Felt so bad after few more days that I had to go to the ER. After 8 hours of ct scans, blood work, X-rays and miserable waiting time a spinal tap finally confirmed that I had Meningitis. I was admitted to the hospital immediately and put on 2 different antibiotics.

At the time of admission I felt worse than I have ever in my life. Horrible headache, back ache, double vision, every joint feeling off, etc. After about 10 hours of the antibiotics (and morphine) I suddenly felt about 10X better even as that was still 10X worse than feeling normal.

It took about 3 days to confirm that it was Lyme Disease Meningitis. I stayed in hospital for little over 4 days getting antibiotics and morphine through IV. When released I felt beat-up, but certainly didn't fear for my life anymore. I had course of antibiotics through IV (self administered under house care facility) for another month. Double vision persisted for almost 2 weeks, but I was working within a week and traveling with my meds by week 3.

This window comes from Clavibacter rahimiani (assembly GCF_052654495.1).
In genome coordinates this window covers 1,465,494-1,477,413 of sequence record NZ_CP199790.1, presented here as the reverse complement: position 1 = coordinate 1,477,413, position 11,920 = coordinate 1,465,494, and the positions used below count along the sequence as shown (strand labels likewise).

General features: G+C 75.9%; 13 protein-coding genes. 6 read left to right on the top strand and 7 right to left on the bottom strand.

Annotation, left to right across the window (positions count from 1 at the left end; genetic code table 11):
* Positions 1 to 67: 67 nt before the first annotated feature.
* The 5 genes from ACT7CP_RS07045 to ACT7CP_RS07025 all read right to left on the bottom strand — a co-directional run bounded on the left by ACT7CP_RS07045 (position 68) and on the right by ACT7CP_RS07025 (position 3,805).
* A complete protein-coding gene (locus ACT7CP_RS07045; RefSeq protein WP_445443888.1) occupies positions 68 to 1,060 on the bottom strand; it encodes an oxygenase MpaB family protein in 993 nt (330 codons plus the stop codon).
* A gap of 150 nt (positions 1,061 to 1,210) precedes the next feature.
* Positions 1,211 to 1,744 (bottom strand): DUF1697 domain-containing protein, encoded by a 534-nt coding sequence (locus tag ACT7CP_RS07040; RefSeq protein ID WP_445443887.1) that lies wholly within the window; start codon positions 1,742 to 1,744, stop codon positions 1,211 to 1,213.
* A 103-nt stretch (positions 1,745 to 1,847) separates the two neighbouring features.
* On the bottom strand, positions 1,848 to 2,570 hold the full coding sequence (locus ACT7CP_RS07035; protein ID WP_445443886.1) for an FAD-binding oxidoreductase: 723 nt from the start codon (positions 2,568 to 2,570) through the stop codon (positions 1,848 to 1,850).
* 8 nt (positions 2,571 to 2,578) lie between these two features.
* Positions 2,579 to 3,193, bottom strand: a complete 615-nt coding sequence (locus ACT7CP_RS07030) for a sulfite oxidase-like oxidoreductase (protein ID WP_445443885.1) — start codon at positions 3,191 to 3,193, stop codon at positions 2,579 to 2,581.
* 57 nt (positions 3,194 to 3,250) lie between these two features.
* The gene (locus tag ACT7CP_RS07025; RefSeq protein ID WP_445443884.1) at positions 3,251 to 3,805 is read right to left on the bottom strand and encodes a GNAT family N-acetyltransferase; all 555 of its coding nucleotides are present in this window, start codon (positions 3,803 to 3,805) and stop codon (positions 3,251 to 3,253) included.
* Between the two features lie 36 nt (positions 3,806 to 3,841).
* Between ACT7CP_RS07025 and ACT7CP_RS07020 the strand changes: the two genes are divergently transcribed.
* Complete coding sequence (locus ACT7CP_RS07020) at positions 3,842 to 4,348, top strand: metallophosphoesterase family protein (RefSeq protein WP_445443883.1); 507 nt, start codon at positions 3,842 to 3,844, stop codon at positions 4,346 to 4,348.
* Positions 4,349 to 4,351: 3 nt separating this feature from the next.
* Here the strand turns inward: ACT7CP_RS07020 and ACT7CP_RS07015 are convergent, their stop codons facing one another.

Still have to have brain scan later this year to ensure that no permanent damage or whatnot, but feel fully recovered and according to doctors there shouldn't be a risk of long term problems. I don't know whether I was actually lucky that I developed Meningitis, which meant that every possible test had to be taken. Although we live in an area where Lyme Disease is relatively common and our house/ yard is adjacent to nature preserve with tick carrying deer population. Learned to be much better advocate for own care, but hopefully I won't become hypercondriac for life.
posted by zeikka at 10:32 AM on October 19, 2012

1996: No rash, had flu-like symptoms, woke up one morning with Bell's Palsy. Big dose of antibiotics. Recovery within 6 months.

2001: Flu-like symptoms, woke up one morning with Bell's Palsy. Recovered within 3 weeks.

Apparently I have a weakened facial nerve that is susceptible to stress - I just make sure I am not godalmighty stressed.

As Frowner said upthread, there is a lot of fearmongering online and it's a very vocal minority who seems to be dominating the discourse. The vast, vast majority of people recover just fine.

Memail me if you want to talk.
posted by kariebookish at 10:54 AM on October 19, 2012